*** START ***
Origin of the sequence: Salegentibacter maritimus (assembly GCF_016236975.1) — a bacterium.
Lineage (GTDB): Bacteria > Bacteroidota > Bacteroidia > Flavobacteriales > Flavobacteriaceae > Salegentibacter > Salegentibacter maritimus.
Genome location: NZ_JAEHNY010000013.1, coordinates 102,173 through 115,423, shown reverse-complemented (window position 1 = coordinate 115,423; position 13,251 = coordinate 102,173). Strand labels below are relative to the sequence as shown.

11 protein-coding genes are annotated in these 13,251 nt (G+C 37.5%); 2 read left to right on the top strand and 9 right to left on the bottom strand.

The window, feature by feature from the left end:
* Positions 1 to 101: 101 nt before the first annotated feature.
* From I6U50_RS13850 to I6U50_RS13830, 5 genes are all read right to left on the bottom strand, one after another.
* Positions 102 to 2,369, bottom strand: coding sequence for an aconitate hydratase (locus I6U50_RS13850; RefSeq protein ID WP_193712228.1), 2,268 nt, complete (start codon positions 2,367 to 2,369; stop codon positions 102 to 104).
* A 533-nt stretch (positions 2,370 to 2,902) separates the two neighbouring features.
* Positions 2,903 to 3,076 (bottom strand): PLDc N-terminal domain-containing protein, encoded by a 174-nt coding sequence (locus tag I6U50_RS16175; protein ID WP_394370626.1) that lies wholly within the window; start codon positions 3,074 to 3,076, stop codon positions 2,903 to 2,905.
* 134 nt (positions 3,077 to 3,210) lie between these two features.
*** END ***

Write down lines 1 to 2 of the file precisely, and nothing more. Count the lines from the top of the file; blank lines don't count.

Origin of the sequence: Salegentibacter maritimus (assembly GCF_016236975.1) — a bacterium.
Lineage (GTDB): Bacteria > Bacteroidota > Bacteroidia > Flavobacteriales > Flavobacteriaceae > Salegentibacter > Salegentibacter maritimus.